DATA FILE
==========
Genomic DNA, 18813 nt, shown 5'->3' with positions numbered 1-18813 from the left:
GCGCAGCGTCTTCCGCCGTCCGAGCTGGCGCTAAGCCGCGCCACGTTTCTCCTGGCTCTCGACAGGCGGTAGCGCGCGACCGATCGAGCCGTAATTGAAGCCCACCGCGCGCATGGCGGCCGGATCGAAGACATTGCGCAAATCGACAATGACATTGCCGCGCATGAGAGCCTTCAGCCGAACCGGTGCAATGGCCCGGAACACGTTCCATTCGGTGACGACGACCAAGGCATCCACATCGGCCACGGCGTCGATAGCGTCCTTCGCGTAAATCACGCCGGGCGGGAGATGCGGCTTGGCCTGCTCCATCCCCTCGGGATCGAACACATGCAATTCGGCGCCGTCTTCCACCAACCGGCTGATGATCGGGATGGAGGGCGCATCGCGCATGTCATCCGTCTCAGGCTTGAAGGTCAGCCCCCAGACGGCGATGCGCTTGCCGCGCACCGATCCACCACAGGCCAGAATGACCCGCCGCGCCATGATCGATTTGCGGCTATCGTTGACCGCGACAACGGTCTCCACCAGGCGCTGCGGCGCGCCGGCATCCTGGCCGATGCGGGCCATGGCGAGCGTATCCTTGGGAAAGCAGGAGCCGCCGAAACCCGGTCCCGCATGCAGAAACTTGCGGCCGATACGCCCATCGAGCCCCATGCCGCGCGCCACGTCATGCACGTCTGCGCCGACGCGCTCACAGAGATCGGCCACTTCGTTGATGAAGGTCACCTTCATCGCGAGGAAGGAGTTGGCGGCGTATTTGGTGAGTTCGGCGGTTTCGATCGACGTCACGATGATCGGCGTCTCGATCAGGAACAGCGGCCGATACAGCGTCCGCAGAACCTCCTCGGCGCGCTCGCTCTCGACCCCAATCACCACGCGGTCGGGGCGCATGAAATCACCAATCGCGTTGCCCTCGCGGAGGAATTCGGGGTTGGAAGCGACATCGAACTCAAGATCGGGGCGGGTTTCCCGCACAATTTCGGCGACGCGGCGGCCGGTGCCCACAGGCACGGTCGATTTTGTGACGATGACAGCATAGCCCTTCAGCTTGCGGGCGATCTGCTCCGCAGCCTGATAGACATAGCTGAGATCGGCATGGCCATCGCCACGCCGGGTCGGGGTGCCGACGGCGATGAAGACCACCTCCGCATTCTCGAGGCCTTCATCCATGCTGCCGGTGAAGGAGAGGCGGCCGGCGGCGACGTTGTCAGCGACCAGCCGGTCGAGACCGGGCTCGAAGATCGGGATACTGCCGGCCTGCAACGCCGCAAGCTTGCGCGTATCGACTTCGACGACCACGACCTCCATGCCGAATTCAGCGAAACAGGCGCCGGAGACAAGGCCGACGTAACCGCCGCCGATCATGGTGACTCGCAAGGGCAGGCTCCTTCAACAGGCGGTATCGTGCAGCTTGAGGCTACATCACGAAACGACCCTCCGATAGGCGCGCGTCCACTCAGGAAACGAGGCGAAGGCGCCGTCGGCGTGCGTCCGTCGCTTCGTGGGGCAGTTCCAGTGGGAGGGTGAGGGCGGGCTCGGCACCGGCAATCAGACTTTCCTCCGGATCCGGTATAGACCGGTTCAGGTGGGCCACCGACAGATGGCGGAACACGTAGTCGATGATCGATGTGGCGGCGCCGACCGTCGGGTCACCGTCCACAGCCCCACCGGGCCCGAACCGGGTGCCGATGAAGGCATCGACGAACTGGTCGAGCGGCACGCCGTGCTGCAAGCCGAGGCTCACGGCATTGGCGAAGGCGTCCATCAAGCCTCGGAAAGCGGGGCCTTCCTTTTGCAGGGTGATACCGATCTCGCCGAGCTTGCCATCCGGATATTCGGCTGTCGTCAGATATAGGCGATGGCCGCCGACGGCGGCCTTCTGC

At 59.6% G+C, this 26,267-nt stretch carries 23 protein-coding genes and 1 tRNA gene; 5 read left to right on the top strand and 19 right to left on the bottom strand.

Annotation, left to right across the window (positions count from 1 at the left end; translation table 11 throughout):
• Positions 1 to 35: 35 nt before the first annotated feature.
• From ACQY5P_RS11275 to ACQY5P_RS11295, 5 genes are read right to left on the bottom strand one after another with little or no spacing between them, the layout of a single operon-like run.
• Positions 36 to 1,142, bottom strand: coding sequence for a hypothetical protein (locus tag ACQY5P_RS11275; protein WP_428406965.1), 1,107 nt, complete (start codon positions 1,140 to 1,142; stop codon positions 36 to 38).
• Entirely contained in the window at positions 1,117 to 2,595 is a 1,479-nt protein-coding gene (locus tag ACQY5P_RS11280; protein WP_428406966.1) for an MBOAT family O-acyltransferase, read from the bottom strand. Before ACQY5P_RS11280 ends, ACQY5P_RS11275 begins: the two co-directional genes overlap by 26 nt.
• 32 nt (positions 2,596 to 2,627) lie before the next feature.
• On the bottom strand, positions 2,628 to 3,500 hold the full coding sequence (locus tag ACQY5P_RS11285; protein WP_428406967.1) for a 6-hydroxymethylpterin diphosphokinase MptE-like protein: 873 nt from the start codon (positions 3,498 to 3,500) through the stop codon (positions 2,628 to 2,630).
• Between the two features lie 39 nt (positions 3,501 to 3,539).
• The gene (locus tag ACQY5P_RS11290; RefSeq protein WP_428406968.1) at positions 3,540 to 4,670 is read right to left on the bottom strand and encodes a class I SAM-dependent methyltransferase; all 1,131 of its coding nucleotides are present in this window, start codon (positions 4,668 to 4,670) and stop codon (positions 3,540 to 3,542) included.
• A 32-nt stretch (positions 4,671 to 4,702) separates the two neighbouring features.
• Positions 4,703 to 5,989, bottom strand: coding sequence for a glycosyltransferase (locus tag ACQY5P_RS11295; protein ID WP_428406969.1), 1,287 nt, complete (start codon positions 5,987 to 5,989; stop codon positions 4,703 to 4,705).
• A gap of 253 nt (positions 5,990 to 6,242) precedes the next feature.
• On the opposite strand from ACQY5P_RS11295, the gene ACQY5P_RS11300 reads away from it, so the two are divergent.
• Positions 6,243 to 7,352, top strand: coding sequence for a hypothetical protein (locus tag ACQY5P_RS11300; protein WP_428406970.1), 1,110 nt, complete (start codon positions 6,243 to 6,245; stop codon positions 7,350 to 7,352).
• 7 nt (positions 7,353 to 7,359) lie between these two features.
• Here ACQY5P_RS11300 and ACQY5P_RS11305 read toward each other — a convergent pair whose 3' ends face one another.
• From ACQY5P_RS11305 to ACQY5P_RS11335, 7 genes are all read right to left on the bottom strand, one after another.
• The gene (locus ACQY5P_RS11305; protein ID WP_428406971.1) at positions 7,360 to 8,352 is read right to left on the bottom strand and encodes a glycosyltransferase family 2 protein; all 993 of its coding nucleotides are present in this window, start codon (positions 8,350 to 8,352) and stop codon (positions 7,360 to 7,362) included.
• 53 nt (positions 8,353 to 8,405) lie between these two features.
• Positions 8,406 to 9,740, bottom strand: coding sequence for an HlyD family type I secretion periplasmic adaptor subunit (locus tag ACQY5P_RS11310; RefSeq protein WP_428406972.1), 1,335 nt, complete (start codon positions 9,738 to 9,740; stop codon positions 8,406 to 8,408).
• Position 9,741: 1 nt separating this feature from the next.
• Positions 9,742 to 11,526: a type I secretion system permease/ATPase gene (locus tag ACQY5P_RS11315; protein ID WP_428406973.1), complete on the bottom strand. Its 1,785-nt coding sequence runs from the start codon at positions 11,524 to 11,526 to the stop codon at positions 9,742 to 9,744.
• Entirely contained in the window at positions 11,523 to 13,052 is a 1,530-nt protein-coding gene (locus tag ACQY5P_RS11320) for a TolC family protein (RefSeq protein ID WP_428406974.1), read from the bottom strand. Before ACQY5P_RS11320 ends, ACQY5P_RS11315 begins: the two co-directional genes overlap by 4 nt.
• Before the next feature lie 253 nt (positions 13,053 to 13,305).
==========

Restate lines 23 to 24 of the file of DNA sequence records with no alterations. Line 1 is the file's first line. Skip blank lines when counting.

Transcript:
• Positions 8,406 to 9,740, bottom strand: coding sequence for an HlyD family type I secretion periplasmic adaptor subunit (locus tag ACQY5P_RS11310; RefSeq protein WP_428406972.1), 1,335 nt, complete (start codon positions 9,738 to 9,740; stop codon positions 8,406 to 8,408).
• Position 9,741: 1 nt separating this feature from the next.